How Long Is a Vicodin Addiction Treatment Program?
As with any type of recovery process, the length of time an individual addicted to Vicodin may need for recovery depends upon many factors, including:
- How long the individual has been addicted to or used Vicodin
- Whether the individual has other addictions that must be addressed
- Whether the individual has a dual diagnosis that has led to the addiction
- Whether the treatment program is inpatient or outpatient in nature
A treatment program can be designed specifically for an individual person. The recovery center may tailor the needs of the addict with the available resources and suggest an amount of time to attend the program.
There are several steps to the recovery process that are based upon statistical medical fact which are roughly the same for every person, such as the length of time it takes the human body to detox from heavy drug use.
The first stage of any recovery from an addiction to Vicodin or other opiates will be the detoxification period. This generally lasts four to five days, depending upon the health of the individual and the amount of Vicodin normally consumed.
The most severe withdrawal symptoms begin as soon as the effects of the Vicodin wear off or metabolize out of the addict’s system. The symptoms can range from severe bone and joint pain to nausea and vomiting, sleeplessness, restless muscles and sweating. This withdrawal period can be undergone at home, at a hospital or in some rehab centers that have facilities to care for detoxifying patients.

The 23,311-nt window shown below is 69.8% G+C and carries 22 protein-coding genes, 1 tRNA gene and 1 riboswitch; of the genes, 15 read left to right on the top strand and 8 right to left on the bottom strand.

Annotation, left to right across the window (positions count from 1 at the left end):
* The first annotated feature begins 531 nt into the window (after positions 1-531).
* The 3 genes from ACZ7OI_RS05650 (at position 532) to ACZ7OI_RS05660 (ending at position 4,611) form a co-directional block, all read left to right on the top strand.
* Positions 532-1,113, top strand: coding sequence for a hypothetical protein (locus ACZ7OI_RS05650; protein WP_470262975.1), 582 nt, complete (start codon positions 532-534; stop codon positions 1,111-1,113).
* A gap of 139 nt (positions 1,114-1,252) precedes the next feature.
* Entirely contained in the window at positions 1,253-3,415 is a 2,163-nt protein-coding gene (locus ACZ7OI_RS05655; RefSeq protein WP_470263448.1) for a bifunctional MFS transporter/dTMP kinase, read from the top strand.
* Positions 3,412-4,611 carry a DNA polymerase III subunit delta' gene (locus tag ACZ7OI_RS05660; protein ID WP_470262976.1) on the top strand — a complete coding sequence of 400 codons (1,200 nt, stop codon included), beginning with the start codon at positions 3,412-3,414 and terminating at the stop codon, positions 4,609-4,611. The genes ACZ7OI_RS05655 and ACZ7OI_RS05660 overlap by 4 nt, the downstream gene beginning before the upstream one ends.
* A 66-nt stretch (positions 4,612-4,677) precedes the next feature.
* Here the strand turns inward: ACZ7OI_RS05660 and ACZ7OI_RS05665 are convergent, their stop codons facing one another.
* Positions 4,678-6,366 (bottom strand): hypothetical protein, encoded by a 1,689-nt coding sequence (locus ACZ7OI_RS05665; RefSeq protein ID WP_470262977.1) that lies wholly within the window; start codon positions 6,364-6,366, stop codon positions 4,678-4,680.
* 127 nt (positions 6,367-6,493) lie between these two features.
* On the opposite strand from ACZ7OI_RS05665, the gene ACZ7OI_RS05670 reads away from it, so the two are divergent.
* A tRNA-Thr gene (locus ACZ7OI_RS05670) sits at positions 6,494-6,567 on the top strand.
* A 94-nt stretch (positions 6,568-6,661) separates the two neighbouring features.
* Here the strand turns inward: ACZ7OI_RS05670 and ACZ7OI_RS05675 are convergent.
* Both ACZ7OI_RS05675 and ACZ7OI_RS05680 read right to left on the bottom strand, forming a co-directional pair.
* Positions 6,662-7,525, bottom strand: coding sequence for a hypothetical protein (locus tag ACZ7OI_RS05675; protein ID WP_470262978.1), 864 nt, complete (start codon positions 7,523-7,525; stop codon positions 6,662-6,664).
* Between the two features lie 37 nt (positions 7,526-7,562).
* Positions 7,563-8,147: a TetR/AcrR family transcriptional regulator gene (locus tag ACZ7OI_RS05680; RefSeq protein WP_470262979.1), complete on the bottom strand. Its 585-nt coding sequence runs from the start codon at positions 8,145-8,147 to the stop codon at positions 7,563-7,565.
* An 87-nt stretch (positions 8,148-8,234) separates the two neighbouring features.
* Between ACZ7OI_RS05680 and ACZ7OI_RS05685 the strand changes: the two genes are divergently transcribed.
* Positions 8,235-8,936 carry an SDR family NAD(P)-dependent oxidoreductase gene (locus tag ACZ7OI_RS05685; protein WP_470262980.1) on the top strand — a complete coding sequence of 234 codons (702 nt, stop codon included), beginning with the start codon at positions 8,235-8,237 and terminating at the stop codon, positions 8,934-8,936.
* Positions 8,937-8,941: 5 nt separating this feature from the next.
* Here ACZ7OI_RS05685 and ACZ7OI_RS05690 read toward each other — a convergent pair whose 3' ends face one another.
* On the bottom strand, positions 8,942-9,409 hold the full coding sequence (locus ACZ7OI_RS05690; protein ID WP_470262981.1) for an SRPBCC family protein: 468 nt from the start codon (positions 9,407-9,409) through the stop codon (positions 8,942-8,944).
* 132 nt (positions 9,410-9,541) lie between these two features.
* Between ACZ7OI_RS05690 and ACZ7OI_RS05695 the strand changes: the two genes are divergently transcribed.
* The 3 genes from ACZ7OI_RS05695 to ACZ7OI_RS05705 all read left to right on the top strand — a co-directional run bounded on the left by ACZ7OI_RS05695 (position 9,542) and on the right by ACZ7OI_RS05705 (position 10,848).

Once the individual’s system has purged the immediate effects of Vicodin abuse, the actual drug rehab process can begin. The individual may still suffer some pain in the bones and joints because Vicodin and other opiates actually create physical pain. This is one reason why so many individuals who might not otherwise consider the use of street drugs find themselves addicted to their legally obtained prescriptions.
According to the National Institute on Drug Abuse, there is no exact time frame for successful rehabilitation from any type of drug. Their studies have shown, however, that any treatment less than 90 days in length will have minimal effects. Therefore, it is recommended that an individual remain in treatment, either inpatient or outpatient, actively for at least three months.
If the treatment beings in a residential facility, it is important to continue that treatment on a daily basis with intensive outpatient therapy for the remainder of the recommended time period. The actual length of time that the recovering addict should spend in treatment will ultimately hinge on their dedication, diagnoses and other personal factors.
The recovery process for Vicodin addiction can last the addict’s entire lifetime. Depending upon how much drug abuse the individual experienced, the length of time the addiction lasted, the emotional stability of the addict and their newfound ability to handle the stresses of daily life, some addicts struggle less or more than others.
The most important aspect of finding a path to freedom from addiction is seeking help in the first place. Regardless of how long the process actually takes for each individual, the journey must begin with a single step.